While U.N. inspectors go through the tortuous and long process of accounting for and destroying Syria's chemical stockpiles, on the ground nobody can foresee a breakthrough in a conflict that so far has killed 100,000 people and displaced millions.

Within the rebels, another civil war is raging now between fighters from al-Qaida's Islamic State of Iraq and the Levant and rival rebel forces in northern Syria, near the Turkish border. This plays in Assad's favor.

Russia, which faces its own challenge from Islamists on its southern fringes, has accused the West of helping militants by seeking Assad's removal without paying enough attention to the potential consequences. Putin said rebels could eventually expand attacks beyond Syria and the Middle East.

Assad, meanwhile, looks set to remain president of Syria, a country that his family has ruled for 40 years, and will run for next year's presidential vote, both his foes and allies believe.

“This is a decades old struggle,” Dodge said. “At the moment, I don't see anything that is going to oust Assad. The opposition is still very fractured, America's position is still very tenuous and Russia still has a block on the Security Council. He is in Syria for many years to come.”

“All he has to do in order to win is not lose,” said Dodge.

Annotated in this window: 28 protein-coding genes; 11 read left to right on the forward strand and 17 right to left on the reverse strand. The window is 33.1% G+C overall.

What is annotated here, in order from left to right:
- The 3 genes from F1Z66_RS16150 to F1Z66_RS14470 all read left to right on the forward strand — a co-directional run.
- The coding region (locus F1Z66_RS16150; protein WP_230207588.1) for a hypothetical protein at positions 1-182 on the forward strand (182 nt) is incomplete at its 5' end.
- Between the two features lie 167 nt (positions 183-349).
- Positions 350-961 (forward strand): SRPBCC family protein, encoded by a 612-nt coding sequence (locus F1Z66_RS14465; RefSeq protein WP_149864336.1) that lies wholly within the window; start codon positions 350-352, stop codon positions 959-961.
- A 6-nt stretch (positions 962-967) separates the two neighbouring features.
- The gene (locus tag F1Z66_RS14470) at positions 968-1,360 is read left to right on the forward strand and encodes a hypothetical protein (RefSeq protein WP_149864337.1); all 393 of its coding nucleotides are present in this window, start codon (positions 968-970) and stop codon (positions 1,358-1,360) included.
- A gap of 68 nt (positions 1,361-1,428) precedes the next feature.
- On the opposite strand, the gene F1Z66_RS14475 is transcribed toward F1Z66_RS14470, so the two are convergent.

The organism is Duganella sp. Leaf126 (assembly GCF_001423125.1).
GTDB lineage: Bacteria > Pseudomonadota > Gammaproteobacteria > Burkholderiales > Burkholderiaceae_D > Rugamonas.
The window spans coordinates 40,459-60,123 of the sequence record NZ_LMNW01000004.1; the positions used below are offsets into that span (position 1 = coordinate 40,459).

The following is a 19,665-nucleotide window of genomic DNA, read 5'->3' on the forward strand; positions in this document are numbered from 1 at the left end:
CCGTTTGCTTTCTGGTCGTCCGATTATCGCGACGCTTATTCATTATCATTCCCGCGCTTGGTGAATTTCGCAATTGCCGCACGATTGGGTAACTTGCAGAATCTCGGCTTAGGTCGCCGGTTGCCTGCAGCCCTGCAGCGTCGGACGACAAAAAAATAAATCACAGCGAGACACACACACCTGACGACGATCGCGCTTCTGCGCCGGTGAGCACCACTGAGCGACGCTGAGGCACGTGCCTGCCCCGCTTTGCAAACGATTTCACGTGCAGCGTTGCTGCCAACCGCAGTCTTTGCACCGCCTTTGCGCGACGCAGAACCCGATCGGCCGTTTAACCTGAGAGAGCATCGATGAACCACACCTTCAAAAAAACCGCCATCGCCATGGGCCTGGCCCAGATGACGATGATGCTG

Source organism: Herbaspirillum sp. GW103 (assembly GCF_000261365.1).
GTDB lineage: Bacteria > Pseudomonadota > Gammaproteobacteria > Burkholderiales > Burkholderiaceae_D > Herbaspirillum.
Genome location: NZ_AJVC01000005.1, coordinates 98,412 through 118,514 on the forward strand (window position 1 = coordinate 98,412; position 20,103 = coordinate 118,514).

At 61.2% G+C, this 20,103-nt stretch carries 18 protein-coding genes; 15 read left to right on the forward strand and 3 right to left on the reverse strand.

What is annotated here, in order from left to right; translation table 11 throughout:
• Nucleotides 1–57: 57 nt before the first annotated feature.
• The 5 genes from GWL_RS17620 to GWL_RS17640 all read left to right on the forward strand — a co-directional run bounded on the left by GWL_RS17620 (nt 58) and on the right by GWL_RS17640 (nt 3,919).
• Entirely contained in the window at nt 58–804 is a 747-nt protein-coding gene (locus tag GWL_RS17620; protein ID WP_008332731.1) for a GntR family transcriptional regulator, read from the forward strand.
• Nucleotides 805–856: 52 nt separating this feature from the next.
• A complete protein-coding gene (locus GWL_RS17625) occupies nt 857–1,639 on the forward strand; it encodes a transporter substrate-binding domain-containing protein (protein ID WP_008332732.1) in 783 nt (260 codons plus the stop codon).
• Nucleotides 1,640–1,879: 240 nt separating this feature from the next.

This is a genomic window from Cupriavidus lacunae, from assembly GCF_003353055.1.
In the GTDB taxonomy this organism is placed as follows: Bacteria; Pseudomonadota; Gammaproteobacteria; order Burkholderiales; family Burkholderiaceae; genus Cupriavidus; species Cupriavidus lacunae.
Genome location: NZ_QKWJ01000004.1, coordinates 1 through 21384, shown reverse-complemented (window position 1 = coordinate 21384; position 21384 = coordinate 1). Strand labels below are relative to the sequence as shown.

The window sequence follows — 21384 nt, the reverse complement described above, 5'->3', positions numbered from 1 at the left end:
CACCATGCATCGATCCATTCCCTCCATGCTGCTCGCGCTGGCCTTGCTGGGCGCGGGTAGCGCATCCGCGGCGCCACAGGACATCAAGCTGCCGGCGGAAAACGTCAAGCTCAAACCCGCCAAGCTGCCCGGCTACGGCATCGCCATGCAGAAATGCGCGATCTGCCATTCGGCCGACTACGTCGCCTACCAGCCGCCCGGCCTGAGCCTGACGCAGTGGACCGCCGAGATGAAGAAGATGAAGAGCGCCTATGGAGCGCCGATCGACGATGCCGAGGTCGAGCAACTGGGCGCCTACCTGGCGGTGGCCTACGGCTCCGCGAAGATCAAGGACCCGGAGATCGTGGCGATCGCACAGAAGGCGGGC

You May Like

Tunnel Bombs Highlight Savagery of Aleppo Fight

Rebels have used tunneling tactic near government buildings, command posts or supply routes to set off explosives; they detonated their largest bomb this week under Syria's intelligence headquarters More

Sierra Leone Launches New Initiative to Stop Ebola Spread

Government hopes Infection and Prevention Control Units, IPC, will help protect patients and healthcare workers More

UN Official: Fight Against Terrorism Must Not Violate Human Rights

UN High Commissioner for Human Rights says efforts by states to combat terrorism are resulting in large scale rights violations against the very citizens they claim to defend More

This forum has been closed.
Comments
     
There are no comments in this forum. Be first and add one

Featured Videos

Your JavaScript is turned off or you have an old version of Adobe's Flash Player. Get the latest Flash player.
Video Claims to Show Shia Forces in Iraq Executing Sunni Boyi
X
Jeff Seldin
March 05, 2015 2:36 AM
A graphic mobile phone video is spreading on the Internet, claiming to show Iraqi forces or Shia militia executing a handcuffed Sunni boy. Experts have yet to verify the video, but already Islamic State followers are publicizing it across social media, playing on deep-rooted sectarian fears. VOA’s Jeff Seldin reports.
Video

Video Video Claims to Show Shia Forces in Iraq Executing Sunni Boy

A graphic mobile phone video is spreading on the Internet, claiming to show Iraqi forces or Shia militia executing a handcuffed Sunni boy. Experts have yet to verify the video, but already Islamic State followers are publicizing it across social media, playing on deep-rooted sectarian fears. VOA’s Jeff Seldin reports.
Video

Video Ukrainian Authorities Struggle to Secure a Divided Mariupol